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my assignment...

Tuesday, November 20, 2018
... for traveling meal on Thursday is a pumpkin pie and squash casserole. The pie is in the freezer, ready to go. Bought the squash yesterday when I only had to work four hours, knowing that I did  not want to wait any later in the week, which would have amounted to standing in the check out line far too long. It is always amazing to be in the grocery business and see what happens on the day before a big holiday, when people are gathering for a meal of epic proportions.

There will be people in line like you would see in stores on Black Friday, or lines on the sidewalk of people who had been camping out for days waiting to get tickets to a much anticipated movie or concert. It's all on-line now so it does not happen as it would pre-Amazon/internet era. But they will definitely be cruising the grocery aisles with two carts, one before and one after, cleaning off  the shelves as the preparations begin for a Thanksgiving feast.

The most fascinating part of this is how many people will shop for the main attraction: oversized turkey. The bird will be frozen solid, and likely weigh over twenty pounds. Sizable enough that it would take about a week to thaw if sitting on a shelf in the fridge. How are you going to have it ready to put in the oven on Thursday morning? When you just bought it on Wednesday afternoon and it is a solid block of meat, hard as a hockey puck! Baffling to say the least.

The squash got cooked in  my largest pot last night, and put in the auxiliary fridge as soon as I thought it was tender. I will have to drain and put it together when I get home from work today, and complete my  assigned responsibility. I woke up thinking about making some deviled egg even though it's not an essential part of the tradition. In fact I don't remember ever seeing the egg platter as part of the abundance on my grandmother's table in years past. But who doesn't like them? Damn the Cholesterol, Full Speed Ahead!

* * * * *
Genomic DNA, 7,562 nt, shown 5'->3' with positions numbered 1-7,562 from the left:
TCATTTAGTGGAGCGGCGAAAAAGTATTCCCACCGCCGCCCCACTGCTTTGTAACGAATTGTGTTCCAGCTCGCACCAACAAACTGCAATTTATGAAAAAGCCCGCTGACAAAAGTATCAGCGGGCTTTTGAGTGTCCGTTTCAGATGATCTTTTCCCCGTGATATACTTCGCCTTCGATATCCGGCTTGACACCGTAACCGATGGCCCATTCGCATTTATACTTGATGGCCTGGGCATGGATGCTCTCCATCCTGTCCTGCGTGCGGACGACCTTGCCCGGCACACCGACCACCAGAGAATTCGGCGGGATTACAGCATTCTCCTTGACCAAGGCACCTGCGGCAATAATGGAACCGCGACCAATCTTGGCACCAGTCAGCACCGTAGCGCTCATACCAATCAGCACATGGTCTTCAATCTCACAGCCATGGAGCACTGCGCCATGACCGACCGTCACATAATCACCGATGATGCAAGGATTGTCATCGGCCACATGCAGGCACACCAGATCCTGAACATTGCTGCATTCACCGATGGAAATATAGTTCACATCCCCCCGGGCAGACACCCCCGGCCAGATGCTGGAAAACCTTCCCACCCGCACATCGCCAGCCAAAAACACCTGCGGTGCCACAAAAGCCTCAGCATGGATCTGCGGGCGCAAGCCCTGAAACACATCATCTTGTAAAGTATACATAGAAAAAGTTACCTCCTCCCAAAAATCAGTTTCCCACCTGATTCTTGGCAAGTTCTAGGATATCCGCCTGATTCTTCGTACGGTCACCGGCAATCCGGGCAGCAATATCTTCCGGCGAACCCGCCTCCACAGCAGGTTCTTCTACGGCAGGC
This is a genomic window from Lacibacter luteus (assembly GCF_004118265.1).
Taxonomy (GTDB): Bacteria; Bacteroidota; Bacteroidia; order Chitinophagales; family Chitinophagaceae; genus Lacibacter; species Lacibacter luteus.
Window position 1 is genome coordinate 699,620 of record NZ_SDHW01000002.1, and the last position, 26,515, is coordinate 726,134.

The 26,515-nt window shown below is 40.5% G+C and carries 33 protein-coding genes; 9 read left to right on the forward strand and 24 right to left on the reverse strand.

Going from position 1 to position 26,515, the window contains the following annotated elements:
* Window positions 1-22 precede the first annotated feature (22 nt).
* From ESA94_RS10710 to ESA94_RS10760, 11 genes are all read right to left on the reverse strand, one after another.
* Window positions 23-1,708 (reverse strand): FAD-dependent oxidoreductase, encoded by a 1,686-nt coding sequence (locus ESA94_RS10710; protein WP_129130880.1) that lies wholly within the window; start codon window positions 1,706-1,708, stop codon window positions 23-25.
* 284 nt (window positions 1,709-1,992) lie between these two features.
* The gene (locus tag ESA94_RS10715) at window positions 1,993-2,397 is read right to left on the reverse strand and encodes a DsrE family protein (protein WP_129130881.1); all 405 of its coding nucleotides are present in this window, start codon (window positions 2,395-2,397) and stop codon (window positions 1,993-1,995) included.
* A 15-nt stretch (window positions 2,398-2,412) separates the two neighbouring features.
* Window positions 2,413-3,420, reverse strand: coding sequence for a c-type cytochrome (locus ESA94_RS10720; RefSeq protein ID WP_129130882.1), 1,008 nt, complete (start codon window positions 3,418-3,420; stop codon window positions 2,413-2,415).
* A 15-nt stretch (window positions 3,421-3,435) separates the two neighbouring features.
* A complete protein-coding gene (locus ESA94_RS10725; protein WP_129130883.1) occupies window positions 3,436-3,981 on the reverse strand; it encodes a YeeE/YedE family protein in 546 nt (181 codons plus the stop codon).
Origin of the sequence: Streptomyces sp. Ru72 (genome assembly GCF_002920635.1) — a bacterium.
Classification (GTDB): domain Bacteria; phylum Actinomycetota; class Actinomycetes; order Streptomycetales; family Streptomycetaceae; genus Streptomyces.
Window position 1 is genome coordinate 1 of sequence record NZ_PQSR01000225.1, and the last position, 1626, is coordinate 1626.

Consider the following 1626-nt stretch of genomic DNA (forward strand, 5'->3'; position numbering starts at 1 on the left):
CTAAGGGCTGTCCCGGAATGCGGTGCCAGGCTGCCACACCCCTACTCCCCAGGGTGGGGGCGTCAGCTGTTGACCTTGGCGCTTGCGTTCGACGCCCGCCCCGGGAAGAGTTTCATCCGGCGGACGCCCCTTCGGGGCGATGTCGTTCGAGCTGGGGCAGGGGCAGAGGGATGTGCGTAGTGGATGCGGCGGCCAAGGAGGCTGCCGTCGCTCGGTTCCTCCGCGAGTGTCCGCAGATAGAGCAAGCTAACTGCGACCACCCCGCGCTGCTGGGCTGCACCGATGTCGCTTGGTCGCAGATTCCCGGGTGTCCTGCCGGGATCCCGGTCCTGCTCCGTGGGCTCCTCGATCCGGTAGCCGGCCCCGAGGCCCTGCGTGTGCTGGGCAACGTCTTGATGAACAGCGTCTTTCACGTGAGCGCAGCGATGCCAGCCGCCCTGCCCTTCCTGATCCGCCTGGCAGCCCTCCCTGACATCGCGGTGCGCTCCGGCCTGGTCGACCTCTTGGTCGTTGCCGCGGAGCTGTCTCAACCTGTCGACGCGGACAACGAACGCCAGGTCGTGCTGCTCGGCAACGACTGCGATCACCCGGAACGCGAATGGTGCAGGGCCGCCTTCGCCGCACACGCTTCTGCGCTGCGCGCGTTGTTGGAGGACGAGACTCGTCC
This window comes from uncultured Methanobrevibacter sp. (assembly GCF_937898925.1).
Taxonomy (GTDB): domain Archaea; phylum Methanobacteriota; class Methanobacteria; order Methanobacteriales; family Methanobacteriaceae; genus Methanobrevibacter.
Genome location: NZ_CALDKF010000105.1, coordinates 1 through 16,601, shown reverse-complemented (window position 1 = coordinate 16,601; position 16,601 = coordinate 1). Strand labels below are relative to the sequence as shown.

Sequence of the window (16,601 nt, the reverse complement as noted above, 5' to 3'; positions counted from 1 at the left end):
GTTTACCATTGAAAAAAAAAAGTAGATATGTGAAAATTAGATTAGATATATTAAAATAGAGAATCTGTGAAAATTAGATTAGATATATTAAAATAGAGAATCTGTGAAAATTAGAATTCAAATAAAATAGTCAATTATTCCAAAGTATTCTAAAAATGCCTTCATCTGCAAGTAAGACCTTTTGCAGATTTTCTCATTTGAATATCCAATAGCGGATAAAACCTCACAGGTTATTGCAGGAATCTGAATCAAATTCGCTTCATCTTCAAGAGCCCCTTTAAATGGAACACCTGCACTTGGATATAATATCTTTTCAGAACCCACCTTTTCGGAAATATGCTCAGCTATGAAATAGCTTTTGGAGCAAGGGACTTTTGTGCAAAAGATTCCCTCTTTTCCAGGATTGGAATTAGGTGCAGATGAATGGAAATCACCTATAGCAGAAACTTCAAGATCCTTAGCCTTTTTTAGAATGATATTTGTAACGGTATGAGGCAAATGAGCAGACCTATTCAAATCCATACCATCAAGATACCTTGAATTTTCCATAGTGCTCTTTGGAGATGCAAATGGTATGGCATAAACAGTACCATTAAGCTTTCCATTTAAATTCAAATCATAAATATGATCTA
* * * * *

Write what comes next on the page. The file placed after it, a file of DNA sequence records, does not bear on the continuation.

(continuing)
There is no actual recipe for the squash casserole. I just watched her make it over and over and over, and  now, just put it together when requested. There is enough squash in that biggest pot, cooked before bedtime last night, to feed the multitudes. But you know how squash is: once you cook till tender, drain and smoosh it, you loose so much of the volume it is about half of what you started with. Dice up onions, which I cook in microwave until tender before adding. Crumble up saltine crackers, add an egg or two. Pepper and salt if you want though I rarely pick up a salt shaker. The secret ingredient is Durkee's Famous Sauce, found on the top shelf of the condiments aisle, above ninety different brands of mayonnaise. Be generous with the Durkee's when spooning it in the mixture. Plenty of grated cheese, and more crushed saltines on top if you want. Bake till you think it's ready, depending on size of casserole dish, about thirty minutes at 350. It's even better the next day, like soup and stew, improving with age as the flavors meld. Yay for grandma. Even people who say they 'don't like squash' or 'don't eat vegetables' will go back for seconds...

Every time I make this, I think of my grandpa who famously said 'squash is a member of the gourd family' every time it would show up on the table. You can imagine how tasteless a cooked gourd would be, right? So you have to add something to it to make it palatable. That's where the Durkee's sauce and onions come in, doing their job to make it delicious, in demand, and even gooder the next day.

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